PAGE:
Paracetamol may increase risk of ADHD
A new study indicates that the risk of giving birth to a child with ADHD increases if women take paracetamol during pregnancy.
Most of us know the paracetamol from over-the-counter painkillers. The substance is generally considered harmless for pregnant women, but a new study indicates that it may harm the foetus if the mother takes paracetamol during pregnancy.
The study suggests that taking paracetamol during pregnancy may increase the child’s risk of developing ADHD.
“It appears that women who take paracetamol during pregnancy are slightly more likely to give birth to children with ADHD. In the study, the risk of having children with ADHD increases by 10-30 percent for women who have taken paracetamol,” says Professor Jørn Olsen, of the Department of Public Health at Aarhus University, Denmark.
He co-authored the new study, published in the journal JAMA Pediatrics.
The more pills, the higher the risk
The data in the study reveals that the more pills with paracetamol the women ate during pregnancy, the greater the risk of their child developing ADHD.
The risk is highest if the woman took the painkillers in late pregnancy.
”This may indicate that there is a critical period in late pregnancy when the foetus is particularly vulnerable to the effect of paracetamol,” says Olsen.
The study is based on data from 64,000 pregnant women who participated in the ‘Bedre sundhed for mor og barn’ (Better health for mother and child) research project.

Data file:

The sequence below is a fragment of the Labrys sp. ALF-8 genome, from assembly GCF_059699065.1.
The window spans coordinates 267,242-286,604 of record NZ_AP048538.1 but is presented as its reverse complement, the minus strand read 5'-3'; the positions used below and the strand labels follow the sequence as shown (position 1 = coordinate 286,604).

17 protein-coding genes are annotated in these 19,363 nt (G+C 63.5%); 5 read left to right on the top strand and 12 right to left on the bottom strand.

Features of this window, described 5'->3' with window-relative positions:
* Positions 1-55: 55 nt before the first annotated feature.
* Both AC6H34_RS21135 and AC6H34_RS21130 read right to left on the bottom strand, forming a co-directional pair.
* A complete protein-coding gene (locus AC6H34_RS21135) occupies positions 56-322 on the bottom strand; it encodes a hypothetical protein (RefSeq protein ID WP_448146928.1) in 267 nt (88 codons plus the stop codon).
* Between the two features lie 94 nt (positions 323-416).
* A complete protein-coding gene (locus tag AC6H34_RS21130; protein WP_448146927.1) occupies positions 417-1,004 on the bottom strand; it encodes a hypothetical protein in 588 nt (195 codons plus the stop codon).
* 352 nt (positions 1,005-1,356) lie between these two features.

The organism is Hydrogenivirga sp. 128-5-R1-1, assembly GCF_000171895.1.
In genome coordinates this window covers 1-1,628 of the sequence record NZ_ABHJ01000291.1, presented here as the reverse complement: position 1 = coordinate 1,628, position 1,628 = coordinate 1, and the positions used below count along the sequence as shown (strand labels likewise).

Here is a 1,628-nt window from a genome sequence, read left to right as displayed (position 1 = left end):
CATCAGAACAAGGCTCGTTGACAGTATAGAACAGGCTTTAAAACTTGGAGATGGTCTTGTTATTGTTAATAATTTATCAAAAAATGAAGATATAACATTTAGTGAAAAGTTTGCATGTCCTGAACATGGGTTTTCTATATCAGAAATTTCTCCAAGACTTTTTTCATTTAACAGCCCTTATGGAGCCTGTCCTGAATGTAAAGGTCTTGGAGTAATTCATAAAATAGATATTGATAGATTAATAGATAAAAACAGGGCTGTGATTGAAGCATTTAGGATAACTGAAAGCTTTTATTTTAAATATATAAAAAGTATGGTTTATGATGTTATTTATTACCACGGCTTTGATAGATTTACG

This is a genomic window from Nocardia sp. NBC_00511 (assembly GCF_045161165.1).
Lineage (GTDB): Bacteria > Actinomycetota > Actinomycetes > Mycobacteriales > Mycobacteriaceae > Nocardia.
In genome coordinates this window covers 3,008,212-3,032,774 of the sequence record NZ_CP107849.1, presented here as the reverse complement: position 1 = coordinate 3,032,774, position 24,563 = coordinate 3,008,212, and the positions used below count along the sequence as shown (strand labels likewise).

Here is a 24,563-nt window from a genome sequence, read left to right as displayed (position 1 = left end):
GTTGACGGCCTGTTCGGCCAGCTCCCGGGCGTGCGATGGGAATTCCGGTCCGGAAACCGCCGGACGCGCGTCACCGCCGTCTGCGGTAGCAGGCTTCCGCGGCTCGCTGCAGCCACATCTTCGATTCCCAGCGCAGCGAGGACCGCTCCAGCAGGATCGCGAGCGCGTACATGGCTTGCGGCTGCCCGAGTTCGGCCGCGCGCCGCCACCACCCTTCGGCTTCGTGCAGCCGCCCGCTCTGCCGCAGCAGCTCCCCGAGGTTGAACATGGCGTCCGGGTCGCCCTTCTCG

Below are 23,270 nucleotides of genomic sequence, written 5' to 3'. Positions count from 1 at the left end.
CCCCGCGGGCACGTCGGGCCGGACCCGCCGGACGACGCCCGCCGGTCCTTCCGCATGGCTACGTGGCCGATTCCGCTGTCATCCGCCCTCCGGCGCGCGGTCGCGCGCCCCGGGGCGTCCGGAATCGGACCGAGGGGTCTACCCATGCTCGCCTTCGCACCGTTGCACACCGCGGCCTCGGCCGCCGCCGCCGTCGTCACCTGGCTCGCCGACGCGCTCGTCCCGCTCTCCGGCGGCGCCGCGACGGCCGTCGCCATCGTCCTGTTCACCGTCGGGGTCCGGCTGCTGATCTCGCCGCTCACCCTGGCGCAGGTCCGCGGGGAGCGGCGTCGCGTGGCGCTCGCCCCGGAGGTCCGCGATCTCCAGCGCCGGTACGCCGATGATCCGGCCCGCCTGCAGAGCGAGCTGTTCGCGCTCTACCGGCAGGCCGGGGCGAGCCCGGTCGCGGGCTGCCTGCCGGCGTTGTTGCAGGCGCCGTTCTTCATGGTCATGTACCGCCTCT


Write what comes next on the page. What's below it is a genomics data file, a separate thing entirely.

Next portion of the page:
The women were pregnant during the period 1996-2002, and their children have now reached an age at which it is possible to determine how many of them have been diagnosed with ADHD.
Correlation yet to be proven
The Danish researchers are the first in the world to find a correlation between paracetamol intake and the development of ADHD. Professor Olsen is, however, keen to point out that further studies are needed before anything can be said with certainty about this correlation.
According to the study data, “it cannot be ruled out” that paracetamol is the ‘cause’ of two extra cases of ADHD for every 100 children that are born, he says.
“Most of the women who took paracetamol had babies without ADHD. You could say that if seven out of 100 baby boys get ADHD, then the figure would perhaps be 8-9 out of 100 baby boys if the mothers took paracetamol.
“So for the individual woman there may not be such a great risk, but at the societal level we’re talking about a lot of children, and that can be costly,” says Olsen, pointing out that the past few decades have seen a great increase in the number of children diagnosed with ADHD.
- 'Prenatal paracetamol exposure and child neurodevelopment: a sibling-controlled cohort study', 2013, International Journal of Epidemiology
- 'Maternal use of acetaminophen, ibuprofen, and acetylsalicylic acid during pregnancy and risk of cryptorchidism.' 2010, Epidemiology, DOI: 10.1097/EDE.0b013e3181f20bed.
- 'Acetaminophen Use During Pregnancy, Behavioral Problems, and Hyperkinetic Disorders', 2014, JAMA Pediatrics, DOI: 10.1001/jamapediatrics.2013.4914